Here is the second part to my blog which looks at how you can nourish your child back into a calm state. In the first part of this post you saw some important nutritional nuggets to help your child to cope with the ongoing pressures of life. In this second part I am going to dig deeper into some of the more significant metabolic issues that children can experience, and which may contribute to a state of anxiety and overwhelm.
PANS: Auto-Immunity In Disguise?
Autoimmunity is where the body gets confused and triggers an immune response to fight its own healthy cells. Different auto-immune diseases are identified depending on which organ or cells the body starts to attack. If a child is in auto-immune mode (this can be inherited or acquired), then there are several known infections that can fight the brain cells, specifically the basal ganglia which controls your child’s ability to regulate the following:
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- Anxiety and nervousness
- Panic attacks
- Difficulty winding down and relaxing
- Getting stuck in a repetitive cycle of thoughts,
speech or movements
- Muscle tension and soreness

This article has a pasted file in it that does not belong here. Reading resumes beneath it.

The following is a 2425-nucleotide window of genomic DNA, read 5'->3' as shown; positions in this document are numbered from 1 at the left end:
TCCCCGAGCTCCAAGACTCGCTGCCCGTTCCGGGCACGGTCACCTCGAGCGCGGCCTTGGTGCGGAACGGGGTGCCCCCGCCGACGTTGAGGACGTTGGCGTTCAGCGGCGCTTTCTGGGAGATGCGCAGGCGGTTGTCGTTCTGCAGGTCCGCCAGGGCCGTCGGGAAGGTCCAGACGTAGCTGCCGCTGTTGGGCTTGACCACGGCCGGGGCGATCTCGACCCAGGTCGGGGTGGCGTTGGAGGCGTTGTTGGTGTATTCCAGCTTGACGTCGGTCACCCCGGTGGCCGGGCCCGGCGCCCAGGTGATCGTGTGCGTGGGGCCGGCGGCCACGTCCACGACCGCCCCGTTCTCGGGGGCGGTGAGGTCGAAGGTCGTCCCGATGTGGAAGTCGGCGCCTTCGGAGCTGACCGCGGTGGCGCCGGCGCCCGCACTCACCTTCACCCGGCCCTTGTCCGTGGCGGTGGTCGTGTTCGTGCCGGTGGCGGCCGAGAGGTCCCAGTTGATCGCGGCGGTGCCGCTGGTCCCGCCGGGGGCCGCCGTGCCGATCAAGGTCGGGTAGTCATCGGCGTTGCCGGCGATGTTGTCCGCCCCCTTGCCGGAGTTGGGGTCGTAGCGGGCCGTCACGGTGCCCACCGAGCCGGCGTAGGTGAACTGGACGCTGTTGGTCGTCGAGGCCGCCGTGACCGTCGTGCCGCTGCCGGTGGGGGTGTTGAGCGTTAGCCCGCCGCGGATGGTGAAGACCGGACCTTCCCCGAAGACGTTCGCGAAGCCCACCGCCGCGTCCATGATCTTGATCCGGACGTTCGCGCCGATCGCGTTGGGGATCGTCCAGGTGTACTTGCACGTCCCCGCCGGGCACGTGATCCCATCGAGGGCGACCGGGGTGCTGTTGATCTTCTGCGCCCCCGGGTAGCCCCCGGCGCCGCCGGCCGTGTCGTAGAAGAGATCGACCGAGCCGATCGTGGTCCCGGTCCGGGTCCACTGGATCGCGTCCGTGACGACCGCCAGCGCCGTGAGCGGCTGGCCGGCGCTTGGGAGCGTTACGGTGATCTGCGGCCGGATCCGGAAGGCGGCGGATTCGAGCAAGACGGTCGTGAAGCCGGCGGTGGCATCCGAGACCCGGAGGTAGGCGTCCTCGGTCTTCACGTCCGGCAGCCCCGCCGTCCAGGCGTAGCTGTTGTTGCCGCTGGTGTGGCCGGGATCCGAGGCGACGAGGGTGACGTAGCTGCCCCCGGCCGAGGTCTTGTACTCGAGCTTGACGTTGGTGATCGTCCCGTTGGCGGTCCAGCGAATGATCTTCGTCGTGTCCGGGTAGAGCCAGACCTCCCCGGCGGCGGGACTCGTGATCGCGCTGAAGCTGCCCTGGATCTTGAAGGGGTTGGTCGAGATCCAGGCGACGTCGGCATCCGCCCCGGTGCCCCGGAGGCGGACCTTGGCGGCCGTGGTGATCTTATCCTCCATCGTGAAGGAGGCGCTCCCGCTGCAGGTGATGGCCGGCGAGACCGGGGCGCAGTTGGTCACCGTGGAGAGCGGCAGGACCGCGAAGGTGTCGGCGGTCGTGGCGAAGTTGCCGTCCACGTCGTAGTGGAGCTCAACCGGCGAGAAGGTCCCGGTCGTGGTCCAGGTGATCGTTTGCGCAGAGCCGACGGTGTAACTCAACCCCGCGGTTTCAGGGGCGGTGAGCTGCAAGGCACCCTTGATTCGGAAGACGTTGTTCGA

- Tremors and fine motor problems
- Tics and involuntary movements
- Chronic irritability
- Predicting the worst
- Tendency towards OCD
The two most prevalent auto-immune conditions that affect the basal ganglia have been identified as:
PANS – Pediatric Acute-onset Neuropsychiatric Syndrome – a clinical diagnosis given to children, who present neuropsychiatric symptoms including severe anxiety, OCD (obsessive compulsive disorder), eating disorders, mood swings, depression, irritability and uncontrollable body movements. These symptoms often appear suddenly, even overnight and effect every aspect of a child’s life including their ability to effectively communicate and participate in everyday life and ability to learn at school. Research into this syndrome is still in its infancy and therefore there remain a lot of unanswered questions but it is believed PANS is triggered by infection such as chicken pox, the flu, mycoplasma and Lyme disease, metabolic disturbances and chronic inflammation.